What you're reading right now is my second draft of this post. I realized that I was venting via a very rant-oriented post and that I would rather try to focus on being productive and positive. One of my favorite pieces of advice from a mentor when I was in graduate school was that it is always easy to criticize something but the challenge is in creating something actionable and/or positive after you critique it. Sort of a "it's bad, but now what" type of scenario.
There are currently a lot of individuals who are in higher education administration masters-level graduate programs. Said individuals are usually in two year programs (some are condensed into a year) that take place within on-campus environs (there are a handful of online-only programs, too). I don't think that it's too much of stretch to say that most people who are in a student affairs grad program are wanting to work with on-campus students at a non-profit institution. Sure, there are small number who will actively seek out opportunities to work at community colleges or for gigs that are outside the scope of where we traditionally end up. However, those of us (myself included for a short time) who stay in student affairs tend to focus on working within a select set of employment possibilities.
The fact is, student affairs work is vast in terms of its opportunities. When I was finishing up my graduate degree, I had plans that included working my way towards a dean of students role. I never contemplated doing what I do now. While in graduate school, I often said that I would never be an academic advisor. I wasn't interested. A year after finishing my EdM, I found myself working as a full-time academic advisor...and loved it. Then, I moved on to a role that includes writing, consulting, and professional speaking at campuses all over the place. My particular endeavors have taken me all over the United States and to events in Canada, Mexico, and beyond. My student affairs degree has opened up myriad opportunities that I never even dreamed of when I was a grad student.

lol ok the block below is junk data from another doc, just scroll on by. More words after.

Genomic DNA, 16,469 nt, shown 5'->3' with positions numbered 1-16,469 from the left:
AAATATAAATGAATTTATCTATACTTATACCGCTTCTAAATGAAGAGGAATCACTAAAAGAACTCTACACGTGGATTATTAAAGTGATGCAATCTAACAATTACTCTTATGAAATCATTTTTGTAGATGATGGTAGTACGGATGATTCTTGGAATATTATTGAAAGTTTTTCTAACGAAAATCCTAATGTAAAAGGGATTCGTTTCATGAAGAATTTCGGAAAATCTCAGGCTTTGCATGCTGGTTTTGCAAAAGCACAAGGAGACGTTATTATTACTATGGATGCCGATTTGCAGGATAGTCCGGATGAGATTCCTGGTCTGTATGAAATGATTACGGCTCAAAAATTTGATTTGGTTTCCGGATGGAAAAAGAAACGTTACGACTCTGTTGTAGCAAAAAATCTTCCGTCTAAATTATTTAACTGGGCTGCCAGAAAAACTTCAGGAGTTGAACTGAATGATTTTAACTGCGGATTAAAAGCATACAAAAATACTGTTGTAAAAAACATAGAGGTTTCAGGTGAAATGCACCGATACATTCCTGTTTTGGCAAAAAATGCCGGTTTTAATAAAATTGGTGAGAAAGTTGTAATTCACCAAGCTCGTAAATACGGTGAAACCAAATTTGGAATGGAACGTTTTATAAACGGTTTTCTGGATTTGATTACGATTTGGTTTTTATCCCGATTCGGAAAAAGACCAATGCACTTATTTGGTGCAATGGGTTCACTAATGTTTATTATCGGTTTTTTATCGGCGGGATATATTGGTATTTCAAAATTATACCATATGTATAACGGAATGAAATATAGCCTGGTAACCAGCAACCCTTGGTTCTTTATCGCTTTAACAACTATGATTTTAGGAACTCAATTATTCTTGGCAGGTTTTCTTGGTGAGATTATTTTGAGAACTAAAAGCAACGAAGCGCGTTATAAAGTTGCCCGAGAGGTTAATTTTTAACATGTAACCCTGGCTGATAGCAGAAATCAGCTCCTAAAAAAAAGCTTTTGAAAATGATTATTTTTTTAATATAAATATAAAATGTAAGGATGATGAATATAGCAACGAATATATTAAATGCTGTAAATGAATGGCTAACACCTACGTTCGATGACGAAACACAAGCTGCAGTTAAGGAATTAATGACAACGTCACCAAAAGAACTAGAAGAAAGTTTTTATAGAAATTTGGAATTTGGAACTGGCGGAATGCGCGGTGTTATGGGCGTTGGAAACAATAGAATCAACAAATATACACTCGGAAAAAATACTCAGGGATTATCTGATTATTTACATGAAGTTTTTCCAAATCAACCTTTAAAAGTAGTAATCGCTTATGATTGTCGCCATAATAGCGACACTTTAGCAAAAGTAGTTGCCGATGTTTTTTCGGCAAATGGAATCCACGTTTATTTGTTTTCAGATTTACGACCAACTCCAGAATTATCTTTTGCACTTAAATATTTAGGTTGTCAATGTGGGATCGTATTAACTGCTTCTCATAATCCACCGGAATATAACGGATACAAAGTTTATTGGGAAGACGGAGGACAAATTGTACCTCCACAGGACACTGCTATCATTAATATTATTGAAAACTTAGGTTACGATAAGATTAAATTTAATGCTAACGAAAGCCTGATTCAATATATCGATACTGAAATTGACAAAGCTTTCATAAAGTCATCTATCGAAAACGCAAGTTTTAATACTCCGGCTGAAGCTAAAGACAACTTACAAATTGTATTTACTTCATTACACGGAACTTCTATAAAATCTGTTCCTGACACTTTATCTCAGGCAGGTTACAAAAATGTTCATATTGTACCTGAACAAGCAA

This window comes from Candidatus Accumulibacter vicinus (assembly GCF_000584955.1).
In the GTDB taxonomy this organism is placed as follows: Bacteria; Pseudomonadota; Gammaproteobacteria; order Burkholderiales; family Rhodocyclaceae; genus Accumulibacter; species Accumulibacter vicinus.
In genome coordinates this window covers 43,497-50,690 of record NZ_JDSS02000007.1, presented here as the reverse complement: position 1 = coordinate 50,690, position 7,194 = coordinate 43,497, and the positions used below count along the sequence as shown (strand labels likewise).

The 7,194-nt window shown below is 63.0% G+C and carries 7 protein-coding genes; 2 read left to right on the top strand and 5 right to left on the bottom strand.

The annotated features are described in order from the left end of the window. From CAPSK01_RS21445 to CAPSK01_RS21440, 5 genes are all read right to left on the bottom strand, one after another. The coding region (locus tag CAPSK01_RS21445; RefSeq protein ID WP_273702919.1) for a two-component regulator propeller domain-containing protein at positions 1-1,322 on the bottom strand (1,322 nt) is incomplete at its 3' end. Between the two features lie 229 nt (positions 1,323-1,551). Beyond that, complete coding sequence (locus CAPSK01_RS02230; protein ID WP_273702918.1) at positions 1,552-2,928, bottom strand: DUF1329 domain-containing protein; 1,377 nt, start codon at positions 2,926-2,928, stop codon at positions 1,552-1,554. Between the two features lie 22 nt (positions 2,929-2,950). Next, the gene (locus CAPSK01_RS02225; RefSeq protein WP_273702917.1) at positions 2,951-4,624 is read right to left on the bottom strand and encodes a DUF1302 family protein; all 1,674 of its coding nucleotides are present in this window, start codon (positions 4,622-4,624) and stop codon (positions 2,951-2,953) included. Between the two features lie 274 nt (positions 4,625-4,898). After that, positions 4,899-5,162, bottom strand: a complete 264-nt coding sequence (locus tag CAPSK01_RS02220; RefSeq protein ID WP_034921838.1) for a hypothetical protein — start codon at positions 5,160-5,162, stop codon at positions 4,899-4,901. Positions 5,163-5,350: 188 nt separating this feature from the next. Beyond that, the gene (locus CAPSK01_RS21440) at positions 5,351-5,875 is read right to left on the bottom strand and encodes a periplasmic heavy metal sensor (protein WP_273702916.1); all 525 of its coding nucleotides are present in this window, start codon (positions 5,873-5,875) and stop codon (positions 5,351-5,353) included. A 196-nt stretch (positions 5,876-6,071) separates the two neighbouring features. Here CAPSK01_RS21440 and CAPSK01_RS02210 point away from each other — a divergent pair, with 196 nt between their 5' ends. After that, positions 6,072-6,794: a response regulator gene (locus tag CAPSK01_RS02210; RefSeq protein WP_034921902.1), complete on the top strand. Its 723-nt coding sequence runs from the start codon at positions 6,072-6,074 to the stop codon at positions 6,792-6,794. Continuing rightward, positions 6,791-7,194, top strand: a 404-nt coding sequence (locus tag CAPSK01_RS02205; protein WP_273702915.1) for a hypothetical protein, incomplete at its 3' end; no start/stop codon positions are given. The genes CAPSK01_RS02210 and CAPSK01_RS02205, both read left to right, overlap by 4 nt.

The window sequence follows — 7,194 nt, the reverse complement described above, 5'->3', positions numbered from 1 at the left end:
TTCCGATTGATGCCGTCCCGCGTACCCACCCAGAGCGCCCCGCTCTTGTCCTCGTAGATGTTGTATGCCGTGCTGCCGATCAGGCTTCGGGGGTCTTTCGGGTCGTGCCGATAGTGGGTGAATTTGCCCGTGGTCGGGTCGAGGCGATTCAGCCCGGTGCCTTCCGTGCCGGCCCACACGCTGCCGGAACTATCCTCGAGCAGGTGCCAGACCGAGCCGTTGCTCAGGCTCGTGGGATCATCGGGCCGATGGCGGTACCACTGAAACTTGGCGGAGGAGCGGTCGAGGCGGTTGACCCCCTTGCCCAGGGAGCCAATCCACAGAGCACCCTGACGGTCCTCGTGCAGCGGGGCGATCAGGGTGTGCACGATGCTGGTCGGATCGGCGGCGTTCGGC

Today's higher education administration masters student should be open to any/all career paths that present themselves. You want to change the world? Go and get a job at a for-profit institution or education company. Try doing student affairs work and serving students in an online-only environment. Don't limit yourself to a narrow demographic. Think broadly. Higher education is a vast and evolving space.
Look at it this way, the University of Florida UF) Online program grants degrees from UF to students who will potentially never set foot on campus. UF is trying to recruit high school students to enter their online-only program, but it's just not happening. Why? Because young people tend to enroll in on-campus higher education experiences because it's been socially set up that that is where people go to mature, learn, network, and grow. Online-only education is a tough sell for an immature teenager.
However, online-only education is a vibrant space for a massive amount of people. The spaces that are most appealing to current student affairs practitioners are jammed up with an endless supply of practitioners. You want to find your niche? Work somewhere that doesn't look like the place where you went to school. Expand your possibilities when it comes to finding a path that suits you. Broaden what it means to work in student affairs. From brick-and-mortar, online-only, and beyond...student affairs work can be disrupted simply by choosing a different and unique path.
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